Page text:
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By Sarka Halas
LONDON, June 11 (IFR) - The Kingdom of Spain is back in public bond markets with a new 10-year benchmark, less than a month after it sold an inflation-linked bond at the same maturity.
The sovereign announced plans for the new benchmark and at the same time offered holders of three notes due in 2015 a switch into the new issue.
The three notes are the 3% due April 2015, the 4% due July 2015, and the 3.75% due October 2015.
The new benchmark comes amid a peripheral rally that has been gaining momentum since the European Central Bank introduced a battery of measures that should be helpful to peripheral economies, including Spain.
“There has been warm sentiment all year towards the periphery, and that has recently been boosted by the ECB,” said a syndicate official working on the deal.
“This issue was very much expected, they need to do another issue, but we needed to leave a little time after the reaction to the ECB measures announced last week,” said the banker.
The rally in peripheral yields since the start of the year is evidence of how much more comfortable accounts are with risk in countries like Spain.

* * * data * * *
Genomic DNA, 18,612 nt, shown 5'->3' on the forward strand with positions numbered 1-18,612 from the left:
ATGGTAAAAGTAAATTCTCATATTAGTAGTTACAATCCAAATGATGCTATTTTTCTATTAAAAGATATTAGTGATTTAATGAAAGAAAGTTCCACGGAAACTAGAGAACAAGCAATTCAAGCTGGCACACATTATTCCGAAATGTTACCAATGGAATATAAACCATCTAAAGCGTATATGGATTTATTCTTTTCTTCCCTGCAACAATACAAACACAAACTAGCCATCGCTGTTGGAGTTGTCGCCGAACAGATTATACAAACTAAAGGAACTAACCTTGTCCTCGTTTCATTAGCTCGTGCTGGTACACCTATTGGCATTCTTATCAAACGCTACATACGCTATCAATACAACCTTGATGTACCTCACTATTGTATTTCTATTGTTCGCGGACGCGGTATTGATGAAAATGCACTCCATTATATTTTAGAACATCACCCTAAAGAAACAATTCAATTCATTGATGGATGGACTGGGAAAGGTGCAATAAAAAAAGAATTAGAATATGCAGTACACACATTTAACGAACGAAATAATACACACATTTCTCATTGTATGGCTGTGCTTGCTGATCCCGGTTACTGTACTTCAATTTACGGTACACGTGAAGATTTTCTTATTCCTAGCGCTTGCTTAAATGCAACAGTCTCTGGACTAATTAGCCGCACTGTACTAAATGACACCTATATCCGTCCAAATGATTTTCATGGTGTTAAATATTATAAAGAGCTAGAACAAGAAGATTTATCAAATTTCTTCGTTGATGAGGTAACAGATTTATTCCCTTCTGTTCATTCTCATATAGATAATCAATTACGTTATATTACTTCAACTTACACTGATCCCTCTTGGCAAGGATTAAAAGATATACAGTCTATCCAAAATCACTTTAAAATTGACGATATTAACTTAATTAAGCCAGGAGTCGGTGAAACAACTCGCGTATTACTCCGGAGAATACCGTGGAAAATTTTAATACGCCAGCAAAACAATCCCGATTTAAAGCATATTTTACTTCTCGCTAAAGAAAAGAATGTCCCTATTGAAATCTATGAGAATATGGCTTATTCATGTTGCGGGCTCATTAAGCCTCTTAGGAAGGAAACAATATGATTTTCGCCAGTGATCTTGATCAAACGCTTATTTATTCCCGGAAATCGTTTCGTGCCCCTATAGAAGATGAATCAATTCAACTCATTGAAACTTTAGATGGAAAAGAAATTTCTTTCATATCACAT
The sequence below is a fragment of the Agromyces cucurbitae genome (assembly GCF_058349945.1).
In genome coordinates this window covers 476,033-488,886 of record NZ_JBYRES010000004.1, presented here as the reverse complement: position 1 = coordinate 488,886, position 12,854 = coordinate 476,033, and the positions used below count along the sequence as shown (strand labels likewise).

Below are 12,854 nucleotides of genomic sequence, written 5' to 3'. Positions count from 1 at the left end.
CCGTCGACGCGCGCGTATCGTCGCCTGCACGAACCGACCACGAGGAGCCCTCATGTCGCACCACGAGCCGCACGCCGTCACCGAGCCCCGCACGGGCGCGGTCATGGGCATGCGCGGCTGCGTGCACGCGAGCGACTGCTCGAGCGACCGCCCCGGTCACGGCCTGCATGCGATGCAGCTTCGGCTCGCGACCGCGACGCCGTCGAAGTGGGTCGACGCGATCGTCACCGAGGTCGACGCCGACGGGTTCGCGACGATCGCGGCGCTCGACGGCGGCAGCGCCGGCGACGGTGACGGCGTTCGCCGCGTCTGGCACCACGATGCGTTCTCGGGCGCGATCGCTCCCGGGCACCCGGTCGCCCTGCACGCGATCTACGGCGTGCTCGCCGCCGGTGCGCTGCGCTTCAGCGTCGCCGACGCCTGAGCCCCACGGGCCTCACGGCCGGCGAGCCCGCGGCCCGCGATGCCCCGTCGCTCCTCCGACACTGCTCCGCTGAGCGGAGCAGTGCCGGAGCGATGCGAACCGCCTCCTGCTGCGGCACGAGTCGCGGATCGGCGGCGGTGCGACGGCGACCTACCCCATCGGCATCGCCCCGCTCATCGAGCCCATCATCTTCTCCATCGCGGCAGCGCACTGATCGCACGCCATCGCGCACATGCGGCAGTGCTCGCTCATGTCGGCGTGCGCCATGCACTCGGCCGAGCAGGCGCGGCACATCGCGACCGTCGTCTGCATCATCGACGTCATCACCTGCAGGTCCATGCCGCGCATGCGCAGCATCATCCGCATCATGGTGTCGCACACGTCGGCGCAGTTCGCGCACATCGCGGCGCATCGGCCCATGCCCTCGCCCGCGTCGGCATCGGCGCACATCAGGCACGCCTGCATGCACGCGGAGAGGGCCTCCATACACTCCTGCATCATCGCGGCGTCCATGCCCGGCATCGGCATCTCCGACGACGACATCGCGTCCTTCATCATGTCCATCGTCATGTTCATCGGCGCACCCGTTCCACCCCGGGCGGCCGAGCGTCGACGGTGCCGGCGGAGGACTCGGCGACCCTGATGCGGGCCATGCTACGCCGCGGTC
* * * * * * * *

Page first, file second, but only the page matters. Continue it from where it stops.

Spain’s 10-years are currently trading at 2.65%, even lower than the 2.91% seen when the country announced the 10-year inflation-linked issue sold back in May.
Demand for the 5bn 1.80% April 2024 issue surpassed 20bn, with investors keen to gain exposure to a eurozone economy that is at last showing signs of picking up steam after years of being stuck in a rut.
Spain was upgraded by one notch on May 23 by S&P and is now rated Baa2/BBB/BBB+. Economic activity in Spain continues to improve, with April industrial production up by 4.3% year on year, while May registered employment fell by 112,000.
The leads for both the new issue and the liability management exercise are CaixaBank, Citigroup, Credit Agricole, HSBC, Morgan Stanley and Santander.
Spain will set initial price thoughts at 1600 CET today ahead of formal guidance on Thursday morning at 0900 CET and pricing later that afternoon. (Reporting by Sarka Halas, additional reporting by Helene Durand and Alex Chambers, editing by Julian Baker)